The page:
This is one of Esther’s favorite brunch recipes. She assembles it the night before so all she has to do when she gets home from church is bake it in the oven.
1/3 c butter
1 (8 oz) can crushed pineapple, drained
1 c milk
8 (1” thick) slices French bread
1 /3 c packed brown sugar
4 eggs
¼ t salt
1 t vanilla extract
Melt butter in 9x13 pan. Stir in brown sugar and pineapple until sugar is dissolved. Beat eggs, milk, salt, vanilla and a dash of nutmeg. Dip bread in egg mixture, lay on top of pineapple, cover and chill overnight. Arrange bread in pan (Pyrex works best). Bake at 350 degrees for 25 minutes (until golden brown). Serves eight.

Crock Pot Creme Brulee French Toast

Crème Brulee is a rich custard and it is one of the most decadent French desserts. Esther has a simple way to incorporate the flavors of crème brulee into an easy brunch.
10-12 pieces of bread torn/cubed into 1” pieces
4 c milk or half & half
½ c sugar
3 eggs
1 t vanilla
¼ t salt
Place bread cubes in Crock Pot. Combine all other ingredients and pour over bread cubes. Press bread into egg mixture to moisten bread completely. Cover and chill in refrigerator 4-24 hours. Remove from refrigerator. Cover and cook on low heat setting for 7 - 8 hours or until a knife in center comes out clean. Turn off Crock Pot and let stand 30 minutes. Then serve topped with chopped pecans, sliced bananas and warm syrup.

Lemon Forsythia Pie

Esther found this recipe for this dessert in the Minneapolis Star and it is a perfect ending to a dinner party. Esther describes this pie as “refreshing” and likes to serve this pie thoroughly chilled or still slightly frozen.

1 c flour
½ c soft butter or margarine
2 T sugar
¼ t. salt
2 egg whites
2/3 c sugar
2 t. grated lemon peel
¼ C lemon juice
5 drops yellow food coloring
1 c whipping cream
Mix flour, butter, sugar and salt until crumbly - use hands to combine well. Place ½ cup of the mixture in a cake pan or on a cookie sheet and press remainder in greased and floured 9” pie tin. Bake both the crumbs and shell for 12-15 minutes at 375 degrees. Cool. Combine egg whites, sugar, lemon peel, lemon juice and food coloring and beat until stiff with an electric mixer (This will take quite awhile). Beat whipping cream separately until stiff and fold into lemon mixture. Turn into baked shell. Top with crumbs. Chill well or freeze.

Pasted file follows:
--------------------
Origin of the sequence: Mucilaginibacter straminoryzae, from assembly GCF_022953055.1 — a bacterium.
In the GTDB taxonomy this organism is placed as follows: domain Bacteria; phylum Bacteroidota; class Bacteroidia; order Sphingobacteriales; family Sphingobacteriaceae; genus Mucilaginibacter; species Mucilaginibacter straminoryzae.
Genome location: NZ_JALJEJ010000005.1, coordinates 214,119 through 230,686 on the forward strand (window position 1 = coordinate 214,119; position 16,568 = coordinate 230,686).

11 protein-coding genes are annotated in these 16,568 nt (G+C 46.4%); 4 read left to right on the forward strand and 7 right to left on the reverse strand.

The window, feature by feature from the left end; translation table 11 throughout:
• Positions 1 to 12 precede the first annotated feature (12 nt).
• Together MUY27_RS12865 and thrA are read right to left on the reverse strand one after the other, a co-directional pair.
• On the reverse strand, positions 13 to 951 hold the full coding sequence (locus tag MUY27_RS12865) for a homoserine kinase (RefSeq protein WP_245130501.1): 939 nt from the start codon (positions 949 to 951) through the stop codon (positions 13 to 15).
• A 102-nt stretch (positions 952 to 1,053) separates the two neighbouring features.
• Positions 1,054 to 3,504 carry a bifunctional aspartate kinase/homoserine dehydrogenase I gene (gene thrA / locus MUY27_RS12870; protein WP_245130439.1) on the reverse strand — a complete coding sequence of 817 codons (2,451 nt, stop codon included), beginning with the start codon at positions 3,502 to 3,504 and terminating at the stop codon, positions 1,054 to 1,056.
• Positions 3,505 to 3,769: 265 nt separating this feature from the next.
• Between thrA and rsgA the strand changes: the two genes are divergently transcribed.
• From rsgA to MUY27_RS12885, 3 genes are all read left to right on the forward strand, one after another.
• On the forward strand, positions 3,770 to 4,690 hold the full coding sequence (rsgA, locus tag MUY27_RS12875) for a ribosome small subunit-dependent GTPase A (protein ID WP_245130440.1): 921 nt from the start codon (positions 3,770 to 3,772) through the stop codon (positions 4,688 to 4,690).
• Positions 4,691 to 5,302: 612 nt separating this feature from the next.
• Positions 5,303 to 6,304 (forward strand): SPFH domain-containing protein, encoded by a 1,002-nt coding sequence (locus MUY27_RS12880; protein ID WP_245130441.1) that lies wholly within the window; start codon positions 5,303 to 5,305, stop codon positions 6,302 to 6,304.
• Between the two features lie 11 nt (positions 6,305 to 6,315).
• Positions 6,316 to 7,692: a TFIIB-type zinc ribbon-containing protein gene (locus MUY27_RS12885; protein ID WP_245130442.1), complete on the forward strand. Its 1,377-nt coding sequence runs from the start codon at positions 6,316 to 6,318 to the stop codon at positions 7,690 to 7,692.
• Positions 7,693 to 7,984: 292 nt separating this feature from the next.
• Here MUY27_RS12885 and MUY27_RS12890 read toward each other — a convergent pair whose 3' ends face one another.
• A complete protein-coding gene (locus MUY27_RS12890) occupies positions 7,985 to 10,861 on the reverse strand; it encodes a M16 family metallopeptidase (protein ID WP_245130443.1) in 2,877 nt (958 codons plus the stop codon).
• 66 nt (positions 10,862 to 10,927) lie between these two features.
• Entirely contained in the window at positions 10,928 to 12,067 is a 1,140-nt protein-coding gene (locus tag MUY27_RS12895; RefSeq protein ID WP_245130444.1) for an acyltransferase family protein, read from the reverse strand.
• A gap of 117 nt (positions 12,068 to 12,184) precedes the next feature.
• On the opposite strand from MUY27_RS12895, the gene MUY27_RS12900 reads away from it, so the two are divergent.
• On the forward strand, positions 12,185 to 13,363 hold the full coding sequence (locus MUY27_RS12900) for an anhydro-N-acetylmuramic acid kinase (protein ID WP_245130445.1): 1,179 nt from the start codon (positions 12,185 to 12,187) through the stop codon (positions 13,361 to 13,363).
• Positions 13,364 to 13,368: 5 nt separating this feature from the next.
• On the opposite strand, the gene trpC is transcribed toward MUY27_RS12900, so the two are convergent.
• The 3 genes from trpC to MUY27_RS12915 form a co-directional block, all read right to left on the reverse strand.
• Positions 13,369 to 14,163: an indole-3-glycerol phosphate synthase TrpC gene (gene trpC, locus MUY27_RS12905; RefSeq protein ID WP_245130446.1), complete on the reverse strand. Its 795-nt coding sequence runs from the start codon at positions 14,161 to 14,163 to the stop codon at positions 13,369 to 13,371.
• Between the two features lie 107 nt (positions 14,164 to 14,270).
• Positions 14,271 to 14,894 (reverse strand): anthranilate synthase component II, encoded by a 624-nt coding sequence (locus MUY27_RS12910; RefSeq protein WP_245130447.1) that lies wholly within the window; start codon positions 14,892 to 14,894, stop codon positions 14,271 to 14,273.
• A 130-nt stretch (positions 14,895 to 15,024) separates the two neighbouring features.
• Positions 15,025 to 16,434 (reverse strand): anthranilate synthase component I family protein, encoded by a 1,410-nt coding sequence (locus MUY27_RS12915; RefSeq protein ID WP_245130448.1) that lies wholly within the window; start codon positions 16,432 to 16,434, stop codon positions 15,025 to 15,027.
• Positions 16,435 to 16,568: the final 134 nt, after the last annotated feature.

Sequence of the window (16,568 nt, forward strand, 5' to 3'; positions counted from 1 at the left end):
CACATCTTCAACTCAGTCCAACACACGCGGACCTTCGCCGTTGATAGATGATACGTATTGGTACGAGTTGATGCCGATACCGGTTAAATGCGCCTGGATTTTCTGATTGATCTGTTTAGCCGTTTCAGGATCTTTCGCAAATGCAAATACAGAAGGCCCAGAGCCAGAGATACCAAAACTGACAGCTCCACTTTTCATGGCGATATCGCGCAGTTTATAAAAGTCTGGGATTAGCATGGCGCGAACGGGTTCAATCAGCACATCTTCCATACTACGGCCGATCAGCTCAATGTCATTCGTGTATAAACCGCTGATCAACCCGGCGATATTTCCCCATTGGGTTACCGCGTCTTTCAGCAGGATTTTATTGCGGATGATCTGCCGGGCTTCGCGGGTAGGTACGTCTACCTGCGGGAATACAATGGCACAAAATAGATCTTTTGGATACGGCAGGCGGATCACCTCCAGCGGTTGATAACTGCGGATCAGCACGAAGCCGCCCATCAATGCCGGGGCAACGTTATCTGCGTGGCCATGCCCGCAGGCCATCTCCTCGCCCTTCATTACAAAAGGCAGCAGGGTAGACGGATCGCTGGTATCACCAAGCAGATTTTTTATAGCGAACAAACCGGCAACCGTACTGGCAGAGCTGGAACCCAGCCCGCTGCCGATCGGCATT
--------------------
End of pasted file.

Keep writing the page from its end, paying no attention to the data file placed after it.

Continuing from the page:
Chocolate Covered Strawberry Pie

This recipe is courtesy of Esther’s good friend, Amy Wood, and it will surely impress your guests. It looks fancy, but is relatively simple to prepare. The chocolate dipped strawberries on top add the wow factor.
1 graham cracker pie crust
1 c powdered sugar
1 (8 oz) pkg. cream cheese softened
2 t vanilla (or almond flavoring or amaretto)
1 (8 oz) carton Cool Whip
1 pint fresh strawberries
½ c semi-sweet chocolate chips, or chocolate almond bark
½ t cooking oil

Beat cream cheese until smooth. Gradually add sugar while beating. Blend in vanilla. Fold in Cool Whip and blend well. Spoon into crust. Cool at least one hour.

Wash and hull strawberries. Cut hulled end of each strawberry to make a flat surface, so strawberry will sit with tip pointing up. Melt semi-chocolate chips with cooking oil to make a dipping chocolate. Dip 3/4 of each strawberry in chocolate. Place each coated strawberry, tip pointing up on wax paper. Allow chocolate to set. Arrange chocolate covered strawberries on top of the cream pie filling. Return to fridge and keep refrigerated until ready to serve.